Second of all, that one, great, future hall of fame defensive player can not only change the outlook of an entire defense,  but help the whole team as well. When you have a player that is that dominant at that position he plays on defense, he helps the rest of the entire defense play better meaning he’s most valuable. A great linebacker who plays the middle, can command the defense, cover receivers, and help tackle the quarterback or running back. A great defensive back can lock down parts of the field single handedly, forcing opposing offense to play around them and target another part of the field. Let’s not forget a dominant edge rusher, who can set the edge in the run game, as well as sack the quarterback and apply pressure leading to more turnovers and more opportunities for the offense. There have been great examples of players like this in the history of the NFL, and yet they never even sniff the opportunity to win that most valuable player trophy.  For example, a corner like Deion Sanders, is considered by many to be the greatest ever, as he always locked down the opponent’s best receiver when asked to, and even provided value in the return game, as he held the record for most kickoff and punt return touchdowns in NFL history, until it was recently broken by Devin Hester. Deion Sanders never even won an MVP award even though you could tell, he was the best player on the field. Another great example would be Ray Lewis, who is also considered the greatest at his position and has never won an  MVP even though he essentially ran the whole defense. As the middle guy, you tell your teammates to adjust, what the play is, and what they need to do to succeed, and while he was the first defensive player on the cover of madden, he never won an MVP award. As for an edge rusher, an amazing example is one that is occurring this season with Khalil Mack of the Chicago Bears. The Raiders foolishly traded their best player in Khalil Mack off their team, and are now the worst team in the league. The Bears on the other hand, now have one of the league’s best defenses, and are at the top of their division likely to head to the playoffs. With Mack’s  presence, the  whole defense has performed better, going from a good defense last season, to an elite defense this year. This is a great example of how a defensive player  can shape the whole outlook of a team, and the previous examples are guys in the hall of fame such as Ray Lewis, and Deion Sanders, who won super bowls because of their play. Yet continuously year in and year out, an offensive player wins the MVP award.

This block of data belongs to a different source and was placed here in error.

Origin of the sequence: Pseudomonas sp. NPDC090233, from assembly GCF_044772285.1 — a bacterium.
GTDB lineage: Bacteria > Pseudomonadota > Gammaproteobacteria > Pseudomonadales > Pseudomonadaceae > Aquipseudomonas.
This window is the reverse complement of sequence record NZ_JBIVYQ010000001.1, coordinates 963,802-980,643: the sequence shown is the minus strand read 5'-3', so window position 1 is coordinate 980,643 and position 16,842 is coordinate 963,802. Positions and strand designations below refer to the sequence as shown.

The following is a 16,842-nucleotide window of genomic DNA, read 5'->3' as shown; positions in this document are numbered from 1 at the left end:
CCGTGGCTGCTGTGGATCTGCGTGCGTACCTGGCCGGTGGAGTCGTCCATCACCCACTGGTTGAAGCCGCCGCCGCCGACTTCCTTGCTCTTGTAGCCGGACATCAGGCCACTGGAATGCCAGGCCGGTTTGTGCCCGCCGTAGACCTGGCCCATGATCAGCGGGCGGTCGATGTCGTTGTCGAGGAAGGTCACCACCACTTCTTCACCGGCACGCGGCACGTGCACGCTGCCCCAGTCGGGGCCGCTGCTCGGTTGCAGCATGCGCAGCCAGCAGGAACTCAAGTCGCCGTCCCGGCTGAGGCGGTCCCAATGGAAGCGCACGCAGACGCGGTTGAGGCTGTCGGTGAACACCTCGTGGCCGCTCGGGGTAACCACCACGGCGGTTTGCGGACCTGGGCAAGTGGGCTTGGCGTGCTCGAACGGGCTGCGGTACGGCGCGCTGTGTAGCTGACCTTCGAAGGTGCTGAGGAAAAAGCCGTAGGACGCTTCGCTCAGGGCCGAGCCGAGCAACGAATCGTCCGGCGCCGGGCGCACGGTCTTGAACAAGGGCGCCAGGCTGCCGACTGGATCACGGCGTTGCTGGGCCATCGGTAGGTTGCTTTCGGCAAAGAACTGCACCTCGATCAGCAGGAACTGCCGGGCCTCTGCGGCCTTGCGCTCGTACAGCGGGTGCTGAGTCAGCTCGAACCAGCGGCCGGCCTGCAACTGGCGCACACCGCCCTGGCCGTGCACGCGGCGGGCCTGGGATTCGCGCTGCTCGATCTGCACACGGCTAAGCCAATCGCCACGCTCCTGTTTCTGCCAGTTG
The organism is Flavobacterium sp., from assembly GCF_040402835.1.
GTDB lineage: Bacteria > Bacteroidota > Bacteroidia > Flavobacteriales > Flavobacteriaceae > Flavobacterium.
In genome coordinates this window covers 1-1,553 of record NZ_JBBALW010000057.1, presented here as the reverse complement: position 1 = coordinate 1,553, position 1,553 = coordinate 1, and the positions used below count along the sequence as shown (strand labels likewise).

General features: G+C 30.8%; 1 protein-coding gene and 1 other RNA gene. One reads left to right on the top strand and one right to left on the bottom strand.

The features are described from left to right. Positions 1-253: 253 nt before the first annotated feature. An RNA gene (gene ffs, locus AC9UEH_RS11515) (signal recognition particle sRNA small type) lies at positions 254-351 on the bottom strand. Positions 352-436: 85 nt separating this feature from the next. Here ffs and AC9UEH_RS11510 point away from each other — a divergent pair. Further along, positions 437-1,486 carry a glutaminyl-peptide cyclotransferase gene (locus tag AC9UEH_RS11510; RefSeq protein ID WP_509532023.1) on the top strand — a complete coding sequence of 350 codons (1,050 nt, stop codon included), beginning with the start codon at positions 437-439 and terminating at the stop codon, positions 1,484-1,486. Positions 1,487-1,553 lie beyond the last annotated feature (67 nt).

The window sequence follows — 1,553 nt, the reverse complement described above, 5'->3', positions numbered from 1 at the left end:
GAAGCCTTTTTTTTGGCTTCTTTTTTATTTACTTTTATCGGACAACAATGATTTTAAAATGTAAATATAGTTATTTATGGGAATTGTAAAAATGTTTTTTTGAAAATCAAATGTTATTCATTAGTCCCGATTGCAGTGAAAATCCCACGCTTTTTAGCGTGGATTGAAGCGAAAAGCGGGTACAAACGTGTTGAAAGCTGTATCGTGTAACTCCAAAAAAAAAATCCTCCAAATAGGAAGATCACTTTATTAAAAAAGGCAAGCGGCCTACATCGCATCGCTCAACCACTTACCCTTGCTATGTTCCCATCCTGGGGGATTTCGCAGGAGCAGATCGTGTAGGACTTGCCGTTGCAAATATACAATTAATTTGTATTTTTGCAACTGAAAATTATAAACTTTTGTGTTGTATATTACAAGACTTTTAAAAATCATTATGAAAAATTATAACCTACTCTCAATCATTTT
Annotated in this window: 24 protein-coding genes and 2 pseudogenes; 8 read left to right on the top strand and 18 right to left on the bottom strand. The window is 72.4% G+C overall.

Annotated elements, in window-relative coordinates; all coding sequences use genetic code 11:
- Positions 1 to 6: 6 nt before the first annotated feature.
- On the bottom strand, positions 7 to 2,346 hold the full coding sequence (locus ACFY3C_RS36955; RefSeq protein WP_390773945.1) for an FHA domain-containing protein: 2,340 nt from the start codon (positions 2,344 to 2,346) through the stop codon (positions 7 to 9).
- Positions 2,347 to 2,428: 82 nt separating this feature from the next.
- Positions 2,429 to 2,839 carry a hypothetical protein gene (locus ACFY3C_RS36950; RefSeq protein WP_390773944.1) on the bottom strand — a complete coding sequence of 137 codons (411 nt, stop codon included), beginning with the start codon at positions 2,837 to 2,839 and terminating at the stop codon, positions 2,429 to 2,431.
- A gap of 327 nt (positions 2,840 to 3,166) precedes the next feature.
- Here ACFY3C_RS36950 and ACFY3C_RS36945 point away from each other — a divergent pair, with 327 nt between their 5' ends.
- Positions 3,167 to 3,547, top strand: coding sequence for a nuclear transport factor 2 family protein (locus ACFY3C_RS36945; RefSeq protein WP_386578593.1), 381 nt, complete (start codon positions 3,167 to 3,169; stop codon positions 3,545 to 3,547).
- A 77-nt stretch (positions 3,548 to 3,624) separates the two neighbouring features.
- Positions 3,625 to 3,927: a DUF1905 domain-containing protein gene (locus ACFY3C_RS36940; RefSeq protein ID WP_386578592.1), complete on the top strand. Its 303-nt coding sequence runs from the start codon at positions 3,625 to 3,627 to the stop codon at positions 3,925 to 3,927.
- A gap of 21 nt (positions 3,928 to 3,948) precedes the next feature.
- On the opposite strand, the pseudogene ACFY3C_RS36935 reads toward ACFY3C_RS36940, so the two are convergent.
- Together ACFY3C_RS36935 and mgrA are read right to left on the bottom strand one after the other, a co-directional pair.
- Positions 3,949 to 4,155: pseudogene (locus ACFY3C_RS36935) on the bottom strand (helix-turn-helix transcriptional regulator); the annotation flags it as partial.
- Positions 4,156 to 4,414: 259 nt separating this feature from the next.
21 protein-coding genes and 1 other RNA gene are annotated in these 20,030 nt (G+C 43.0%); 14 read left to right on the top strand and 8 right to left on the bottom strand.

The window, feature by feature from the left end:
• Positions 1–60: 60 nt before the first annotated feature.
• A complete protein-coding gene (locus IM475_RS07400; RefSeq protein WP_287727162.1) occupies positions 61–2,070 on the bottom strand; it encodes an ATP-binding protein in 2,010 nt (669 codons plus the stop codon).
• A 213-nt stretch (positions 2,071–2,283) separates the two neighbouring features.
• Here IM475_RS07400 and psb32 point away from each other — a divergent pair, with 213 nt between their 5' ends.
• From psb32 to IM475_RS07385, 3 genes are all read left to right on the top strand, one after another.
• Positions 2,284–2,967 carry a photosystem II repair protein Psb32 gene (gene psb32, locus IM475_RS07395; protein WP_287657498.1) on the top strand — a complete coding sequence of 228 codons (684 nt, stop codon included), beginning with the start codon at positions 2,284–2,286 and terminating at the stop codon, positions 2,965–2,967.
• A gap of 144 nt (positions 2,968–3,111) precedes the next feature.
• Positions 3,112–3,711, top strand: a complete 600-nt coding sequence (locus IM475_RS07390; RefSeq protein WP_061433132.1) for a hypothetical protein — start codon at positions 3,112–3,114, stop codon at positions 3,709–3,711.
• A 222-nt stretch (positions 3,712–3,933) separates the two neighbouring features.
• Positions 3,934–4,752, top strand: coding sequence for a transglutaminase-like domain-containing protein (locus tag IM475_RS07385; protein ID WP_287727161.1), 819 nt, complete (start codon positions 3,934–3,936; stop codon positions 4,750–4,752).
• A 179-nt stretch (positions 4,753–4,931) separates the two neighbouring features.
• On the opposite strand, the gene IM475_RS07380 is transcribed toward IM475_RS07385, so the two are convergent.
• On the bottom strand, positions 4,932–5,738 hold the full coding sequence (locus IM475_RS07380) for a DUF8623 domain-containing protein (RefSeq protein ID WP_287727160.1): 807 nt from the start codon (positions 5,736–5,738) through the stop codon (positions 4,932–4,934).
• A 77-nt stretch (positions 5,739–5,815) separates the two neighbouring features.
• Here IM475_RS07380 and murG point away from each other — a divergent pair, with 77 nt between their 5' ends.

The MVP trophy in any sport always goes to who is considered the best player in the league that year, and on their team. It is a measure of the players great accomplishments in comparison to the rest of the best in their league. The competition is always fierce, but every year a player is voted by the Associated Press and is deemed the best, In the NFL, the league is disgustingly biased towards quarterbacks in their voting, as in the league’s history, exactly one defensive player player won the MVP award, with a few cases of running backs able to win the award as well. The absolute dismissal of the defensive player in recognition is disrespectful, and must end as soon as possible. Without a defense with great players, the quarterback wouldn’t nearly have the same success as he would with a bad defense. A great defensive player creates opportunities for that great quarterback and team, as without those opportunities by that great defensive player, the  quarterback cannot make his great plays possible.